Even Tom Wolfe can’t make me care about the Mercury Program Astronauts.
At age 14, when I first encountered Tom Wolfe, his work was an adrenaline shot. I got hold of The Electric Kool-Aid Acid Test, his portrait of the group of psychonaut drop-outs clustered around Ken Kesey. For the next decade I fantasized about going to San Francisco and joining a nomadic band of freaks.
If this longing was mostly caused by the subject matter, some of the responsibility of Tom Wolfe. His prose is always an overexcited, colloquial splurge of words, like a Good Ol’ Boy on speed. His fellow New Journalist Hunter S Thompson is the obvious comparison. Hunter, though, was in real life at least half as bonkers as his gonzo persona. Tom Wolfe was the straightest of the straight, but with sufficient journalistic chops to get inside the heads of the most varied people.
So even though I don’t care much about astronauts, I imagined Tom Wolfe might be able to show me their character.
The problem is, Wolfe seems not to care that much about astronauts either.
Perhaps a third of the book is dedicated to military test pilots, from whose ranks the first astronauts were chosen. This is by far the best part of the book. Wolfe describes a culture on – or sometimes over – the boundary between bravery and self-destruction, where fatal crashes are an unremarkable event. And yet he makes it comprehensible. The pilots are a band of young men who consider themselves a natural elite. Alongside bravery they share reflexes, calm under pressure, and an almost supernatural knack for getting out of tough scrapes. This combination, the ‘Right Stuff’ of the title is the defining feature of the pilots’ self-image, and is how they keep score among themselves.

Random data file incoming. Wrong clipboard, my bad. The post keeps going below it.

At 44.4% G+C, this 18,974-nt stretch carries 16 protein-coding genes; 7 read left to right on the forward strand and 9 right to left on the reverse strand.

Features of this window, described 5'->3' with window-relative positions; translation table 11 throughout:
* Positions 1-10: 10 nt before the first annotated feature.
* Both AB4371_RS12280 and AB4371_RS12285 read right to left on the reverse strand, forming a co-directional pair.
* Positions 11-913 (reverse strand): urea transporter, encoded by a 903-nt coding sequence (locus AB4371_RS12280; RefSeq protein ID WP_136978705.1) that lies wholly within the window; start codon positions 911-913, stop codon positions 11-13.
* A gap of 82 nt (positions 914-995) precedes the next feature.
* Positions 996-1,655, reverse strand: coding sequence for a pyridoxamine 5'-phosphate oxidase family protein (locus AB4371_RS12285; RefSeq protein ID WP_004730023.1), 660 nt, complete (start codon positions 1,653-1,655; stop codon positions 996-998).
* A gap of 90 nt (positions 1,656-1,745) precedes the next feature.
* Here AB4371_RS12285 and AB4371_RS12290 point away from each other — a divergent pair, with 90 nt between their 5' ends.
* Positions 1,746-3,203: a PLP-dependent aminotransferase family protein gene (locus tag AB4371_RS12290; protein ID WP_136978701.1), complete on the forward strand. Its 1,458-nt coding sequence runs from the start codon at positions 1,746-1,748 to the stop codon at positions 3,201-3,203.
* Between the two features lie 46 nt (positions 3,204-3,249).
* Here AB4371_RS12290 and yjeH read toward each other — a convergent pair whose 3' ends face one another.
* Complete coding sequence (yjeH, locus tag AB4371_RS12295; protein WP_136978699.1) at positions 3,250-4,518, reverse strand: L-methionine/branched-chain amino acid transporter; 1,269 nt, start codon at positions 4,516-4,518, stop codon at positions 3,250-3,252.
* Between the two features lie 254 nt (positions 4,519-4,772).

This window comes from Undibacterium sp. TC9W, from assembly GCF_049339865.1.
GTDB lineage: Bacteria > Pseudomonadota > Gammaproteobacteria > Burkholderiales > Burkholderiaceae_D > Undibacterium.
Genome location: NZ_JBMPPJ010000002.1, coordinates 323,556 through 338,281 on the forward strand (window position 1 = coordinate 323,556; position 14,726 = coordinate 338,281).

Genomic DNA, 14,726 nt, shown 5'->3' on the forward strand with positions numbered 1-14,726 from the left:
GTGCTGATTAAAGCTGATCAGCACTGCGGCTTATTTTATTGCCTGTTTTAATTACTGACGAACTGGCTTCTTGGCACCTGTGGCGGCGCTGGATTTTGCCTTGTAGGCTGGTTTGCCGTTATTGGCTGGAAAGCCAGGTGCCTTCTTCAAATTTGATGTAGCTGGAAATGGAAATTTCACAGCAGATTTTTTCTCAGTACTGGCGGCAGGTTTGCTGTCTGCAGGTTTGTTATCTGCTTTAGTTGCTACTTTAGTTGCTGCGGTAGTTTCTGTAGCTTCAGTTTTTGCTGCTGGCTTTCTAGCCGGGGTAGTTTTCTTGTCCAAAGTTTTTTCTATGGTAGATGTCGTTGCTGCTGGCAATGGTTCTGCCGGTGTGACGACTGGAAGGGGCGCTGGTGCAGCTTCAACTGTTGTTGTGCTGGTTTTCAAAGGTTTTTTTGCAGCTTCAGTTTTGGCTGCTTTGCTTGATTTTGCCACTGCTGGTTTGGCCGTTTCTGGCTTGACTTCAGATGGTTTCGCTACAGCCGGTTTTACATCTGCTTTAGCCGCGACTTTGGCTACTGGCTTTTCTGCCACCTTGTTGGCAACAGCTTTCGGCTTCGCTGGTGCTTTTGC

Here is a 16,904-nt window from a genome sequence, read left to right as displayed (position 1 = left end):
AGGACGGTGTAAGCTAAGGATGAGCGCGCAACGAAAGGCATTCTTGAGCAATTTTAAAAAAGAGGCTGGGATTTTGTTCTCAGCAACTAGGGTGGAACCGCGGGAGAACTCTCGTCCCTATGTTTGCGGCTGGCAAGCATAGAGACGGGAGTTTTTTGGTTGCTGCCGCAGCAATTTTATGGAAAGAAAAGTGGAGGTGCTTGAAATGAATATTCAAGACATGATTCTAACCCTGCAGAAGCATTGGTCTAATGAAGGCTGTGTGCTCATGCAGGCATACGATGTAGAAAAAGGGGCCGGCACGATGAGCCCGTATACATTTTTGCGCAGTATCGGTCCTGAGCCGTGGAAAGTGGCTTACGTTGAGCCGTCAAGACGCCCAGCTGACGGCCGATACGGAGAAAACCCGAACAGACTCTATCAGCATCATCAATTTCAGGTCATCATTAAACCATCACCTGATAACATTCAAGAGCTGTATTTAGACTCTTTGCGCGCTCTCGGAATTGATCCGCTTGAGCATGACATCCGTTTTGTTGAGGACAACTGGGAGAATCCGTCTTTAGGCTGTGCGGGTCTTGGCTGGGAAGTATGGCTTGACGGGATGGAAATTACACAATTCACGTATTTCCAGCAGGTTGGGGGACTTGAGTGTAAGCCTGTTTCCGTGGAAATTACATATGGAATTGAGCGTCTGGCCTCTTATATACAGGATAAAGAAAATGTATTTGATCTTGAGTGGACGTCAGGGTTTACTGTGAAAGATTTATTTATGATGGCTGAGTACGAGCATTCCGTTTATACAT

The astronauts emerge from this world, but into one where there skills are all but valueless. The Mercury rockets allowed almost no manual piloting; the first flights were made by chimpanzees. In almost all their actions, the astronauts are subject to orders from engineers on the ground. So even while they are feted by society, test pilots sneer that they no longer have ‘The Right Stuff’
The problem is that, as the astronauts have nothing to do, the narrative naturally loses its drive. We hear about their car racing, their womanizing, their experiences of celebrity, their internal squabbles – but none of it seems to matter.
The suicidal passion of the test pilots might seem ridiculous from the outside, but it felt serious and honorable and life-defining. The astronauts’ mission was historic, but only minimally reliant on the men in the capsules. And so, in the end, I found it hard to work up excitement about these astronauts.